Here is my story for Monday’s Hartford Courant in advance of that night’s game between No. 1 UConn and No. 3 Stanford at Gampel Pavilion:
Bad things sometimes happen to good programs. It’s the chance you take when you put yourself out there for championships and honor, life’s ultimate jump ball.
Then again, what UConn heaped on Stanford last season in Palo Alto, Calif., broke ground in one of the game’s least discussed areas – depth of destruction.
On the fourth day after Christmas, this is what UConn put on The Tree: an ugly 61-35 ornament that emphatically ended the program’s record 82-game home win streak.
UConn held Stanford to 11 field goals, 13 first-half points and harassed it defensively (19.3 percent from the floor) to the point of despair.
Chiney Oqwumike, then a junior, was 6 of 22 from the floor. Her teammates were 5 for 35.
In a sense, this was revenge for what happened to UConn two years earlier at Maples Pavilion. That night, Stanford ended UConn’s 90-game winning streak, the longest in the history of NCAA Division I college basketball.
So in fresher sense, Monday’s meeting between the programs at Gampel Pavilion, the first since 1993, UConn’s pre-championship era, is as much about redemption as it is about setting course for the new season.
“That certainly doesn’t happen very often, certainly not on their court,” UConn coach Geno Aureimma said of last year’s win. “It is certainly nothing that I foresaw happening when we went out there. They’ve done just that to a lot of other people, on trips to other people’s gyms.
“But I think when you are a proud program like they are, when you have accomplished what they have accomplished over the years, I am sure that it didn’t go over very well. I’m sure that will be mentioned a few times before Monday night.”
Stanford coach Tara Van Derveer essentially confirmed it.
“We will find off right off the bat what we need to work on, what we need to improve on,” VanDerveer said.
The process began for the nationally ranked powerhouses during Saturday’s opening-day wins; UConn’s 89-34 thumping of Hartford, Stanford’s businesslike 83-71 win at Boston College.
UConn’s depth is clear. It has three All-Americans (Bria Hartley, Kaleena Mosqueda-Lewis and Stef Dolson) and a fourth in the incubator, sophomore Breanna Stewart. They combined for 48 points in meager minutes against the Hawks and none was even the best player on the floor.
Sophomore guard Moriah Jefferson, on a sore ankle, scored a career-high 17 points in 25 minutes.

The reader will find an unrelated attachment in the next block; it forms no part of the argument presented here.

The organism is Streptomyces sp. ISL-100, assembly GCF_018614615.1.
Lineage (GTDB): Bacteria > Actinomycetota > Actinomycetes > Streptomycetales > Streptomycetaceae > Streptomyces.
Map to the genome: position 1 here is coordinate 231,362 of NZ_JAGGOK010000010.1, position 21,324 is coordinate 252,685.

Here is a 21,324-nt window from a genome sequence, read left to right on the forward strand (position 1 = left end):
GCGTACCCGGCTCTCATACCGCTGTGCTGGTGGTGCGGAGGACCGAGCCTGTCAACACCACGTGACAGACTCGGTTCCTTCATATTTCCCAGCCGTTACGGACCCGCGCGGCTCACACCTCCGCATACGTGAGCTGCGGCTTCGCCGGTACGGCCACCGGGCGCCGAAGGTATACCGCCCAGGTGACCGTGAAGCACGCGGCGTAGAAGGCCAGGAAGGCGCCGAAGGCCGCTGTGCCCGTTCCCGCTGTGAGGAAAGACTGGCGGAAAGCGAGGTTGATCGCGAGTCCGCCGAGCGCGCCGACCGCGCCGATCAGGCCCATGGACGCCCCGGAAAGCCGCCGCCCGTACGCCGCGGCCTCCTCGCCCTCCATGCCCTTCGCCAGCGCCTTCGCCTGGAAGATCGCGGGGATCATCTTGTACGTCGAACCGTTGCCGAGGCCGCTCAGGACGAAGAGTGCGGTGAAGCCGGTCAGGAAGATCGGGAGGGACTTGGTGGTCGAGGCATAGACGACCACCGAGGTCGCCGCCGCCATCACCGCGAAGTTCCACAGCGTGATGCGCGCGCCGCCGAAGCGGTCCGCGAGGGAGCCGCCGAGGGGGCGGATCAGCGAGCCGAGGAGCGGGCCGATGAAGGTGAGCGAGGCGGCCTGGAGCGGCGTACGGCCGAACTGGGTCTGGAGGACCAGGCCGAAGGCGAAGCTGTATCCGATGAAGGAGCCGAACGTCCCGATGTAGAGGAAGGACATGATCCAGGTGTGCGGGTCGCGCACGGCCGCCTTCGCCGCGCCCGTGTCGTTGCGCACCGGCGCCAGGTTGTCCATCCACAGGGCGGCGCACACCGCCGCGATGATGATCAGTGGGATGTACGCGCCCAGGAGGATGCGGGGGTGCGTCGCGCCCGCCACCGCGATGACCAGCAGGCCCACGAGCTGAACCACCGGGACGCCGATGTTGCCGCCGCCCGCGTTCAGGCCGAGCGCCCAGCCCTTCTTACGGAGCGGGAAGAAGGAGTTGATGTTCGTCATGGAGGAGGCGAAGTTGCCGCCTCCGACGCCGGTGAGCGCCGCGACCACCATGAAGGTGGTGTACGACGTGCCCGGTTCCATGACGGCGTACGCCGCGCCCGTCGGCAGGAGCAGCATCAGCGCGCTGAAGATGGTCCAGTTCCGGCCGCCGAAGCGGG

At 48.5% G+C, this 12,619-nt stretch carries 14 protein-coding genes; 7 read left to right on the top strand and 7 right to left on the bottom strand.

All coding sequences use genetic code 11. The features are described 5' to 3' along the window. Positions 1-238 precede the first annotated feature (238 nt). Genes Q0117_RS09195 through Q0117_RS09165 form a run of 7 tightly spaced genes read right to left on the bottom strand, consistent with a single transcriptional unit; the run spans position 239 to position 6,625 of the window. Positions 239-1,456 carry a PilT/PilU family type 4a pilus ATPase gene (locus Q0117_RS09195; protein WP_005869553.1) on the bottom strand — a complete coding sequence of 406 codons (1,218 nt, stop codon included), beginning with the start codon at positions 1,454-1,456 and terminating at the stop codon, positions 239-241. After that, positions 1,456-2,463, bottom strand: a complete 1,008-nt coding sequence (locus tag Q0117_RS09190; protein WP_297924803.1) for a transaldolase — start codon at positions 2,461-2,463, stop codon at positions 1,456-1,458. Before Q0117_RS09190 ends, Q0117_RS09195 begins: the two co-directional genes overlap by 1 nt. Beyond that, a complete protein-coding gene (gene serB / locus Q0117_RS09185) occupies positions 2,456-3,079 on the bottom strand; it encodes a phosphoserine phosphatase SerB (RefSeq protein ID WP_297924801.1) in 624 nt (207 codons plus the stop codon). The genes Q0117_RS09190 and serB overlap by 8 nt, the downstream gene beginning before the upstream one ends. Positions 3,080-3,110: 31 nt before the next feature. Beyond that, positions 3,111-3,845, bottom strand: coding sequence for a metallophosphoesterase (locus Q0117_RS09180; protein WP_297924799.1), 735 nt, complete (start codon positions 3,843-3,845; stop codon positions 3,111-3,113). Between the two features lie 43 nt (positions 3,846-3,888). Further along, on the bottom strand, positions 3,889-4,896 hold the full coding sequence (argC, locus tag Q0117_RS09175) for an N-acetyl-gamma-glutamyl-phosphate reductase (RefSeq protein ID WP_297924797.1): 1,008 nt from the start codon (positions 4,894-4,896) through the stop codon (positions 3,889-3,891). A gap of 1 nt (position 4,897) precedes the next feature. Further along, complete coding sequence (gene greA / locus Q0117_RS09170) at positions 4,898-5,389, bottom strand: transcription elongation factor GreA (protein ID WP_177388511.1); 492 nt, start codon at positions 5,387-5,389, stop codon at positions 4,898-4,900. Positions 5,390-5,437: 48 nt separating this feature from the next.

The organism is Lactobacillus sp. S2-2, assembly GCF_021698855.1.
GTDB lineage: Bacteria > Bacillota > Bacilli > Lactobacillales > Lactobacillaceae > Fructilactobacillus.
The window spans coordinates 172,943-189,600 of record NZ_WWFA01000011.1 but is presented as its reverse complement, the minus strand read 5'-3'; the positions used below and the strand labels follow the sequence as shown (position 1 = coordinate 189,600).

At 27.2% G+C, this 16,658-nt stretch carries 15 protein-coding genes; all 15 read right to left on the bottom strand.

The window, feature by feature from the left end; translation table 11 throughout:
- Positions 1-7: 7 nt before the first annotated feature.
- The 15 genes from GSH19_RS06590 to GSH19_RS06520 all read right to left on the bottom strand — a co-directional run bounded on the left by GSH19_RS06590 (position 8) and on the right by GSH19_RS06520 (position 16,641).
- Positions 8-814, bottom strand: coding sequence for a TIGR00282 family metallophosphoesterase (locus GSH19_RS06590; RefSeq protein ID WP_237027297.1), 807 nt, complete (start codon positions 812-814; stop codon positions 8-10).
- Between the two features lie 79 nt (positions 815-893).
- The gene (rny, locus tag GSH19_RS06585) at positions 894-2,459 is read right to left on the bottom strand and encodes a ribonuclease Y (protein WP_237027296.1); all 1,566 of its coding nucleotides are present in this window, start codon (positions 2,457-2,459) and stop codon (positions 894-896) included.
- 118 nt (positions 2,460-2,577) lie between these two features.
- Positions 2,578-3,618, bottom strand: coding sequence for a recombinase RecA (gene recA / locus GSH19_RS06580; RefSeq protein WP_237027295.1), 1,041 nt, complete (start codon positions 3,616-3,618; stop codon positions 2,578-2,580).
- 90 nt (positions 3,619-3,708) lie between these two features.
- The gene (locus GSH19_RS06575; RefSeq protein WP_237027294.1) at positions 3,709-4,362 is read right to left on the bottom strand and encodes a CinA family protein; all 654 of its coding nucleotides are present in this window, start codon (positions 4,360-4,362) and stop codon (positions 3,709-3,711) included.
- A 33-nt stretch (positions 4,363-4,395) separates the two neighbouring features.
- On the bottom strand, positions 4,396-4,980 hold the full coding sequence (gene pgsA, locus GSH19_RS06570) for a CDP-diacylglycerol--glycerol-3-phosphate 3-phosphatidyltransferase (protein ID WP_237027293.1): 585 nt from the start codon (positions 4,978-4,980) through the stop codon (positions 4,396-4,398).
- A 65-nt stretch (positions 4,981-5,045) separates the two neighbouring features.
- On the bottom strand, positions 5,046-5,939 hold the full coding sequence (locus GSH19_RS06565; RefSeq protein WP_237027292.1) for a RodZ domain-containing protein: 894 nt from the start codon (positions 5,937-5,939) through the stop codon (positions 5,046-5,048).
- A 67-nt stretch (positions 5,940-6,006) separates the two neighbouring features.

Stanford (1-0) returns four starters from last season’s 33-3 team that lost in the Sweet 16 of the NCAA tournament. One is senior All-American Chiney Ogwumike, the likely first pick in th 2014 WNBA Draft. She dropped 30 points and 14 rebounds on BC.
Guard Amber Orrange and forward Mikeala Ruef contribute to the team’s strength and are joined by junior guard Alex Green, who has hardly played because of injuries, freshmen Kailee Johnson and Erica McCall and the Samuelsson sisters, junior Bonnie and freshman Karlie.
Senior Sara James, Stanford’s other starter last season, is now practicing again after compartment syndrome surgery on her calf muscles.
However, Boston College’s 71 points marked the first time since Jan. 28, 2012 that an opponent had at least 70 against Stanford. Prior to Saturday, the Cardinal built a streak of 54 games without allowing an opponent to hit 70 points. The last team had been California, which scored 71 points in a 74-71 overtime loss in Palo Alto.
“It could have been matchups, it could have been first-game nerves,” Hartford coach Jen Rizzotti said of Stanford’s performance at Boston College. “It could have been that Boston College scouted Stanford very well and proved hard to guard.
“Or it could be that Stanford isn’t that good right now. Still, I don’t think Stanford beating BC by 12 and UConn winning by 55 has anything to do with anything. Come Monday night, you will looking at a situation where two Top 5 teams will be at their best.”
Dolson, perhaps the best back-to-the-basket player in the nation this season, also showed off her perimeter play with two three-pointers. She made 7 of 8 shots against Hartford and when it was done admitted UConn knows Stanford packs a different punch.
“Any loss you suffer is a motivator,” said Dolson. “Losing by one point can be just as bad. So in that way, a loss is a loss. But I am sure they will come here fighting, ready to us their best.
“We know expect that from anyone we play.”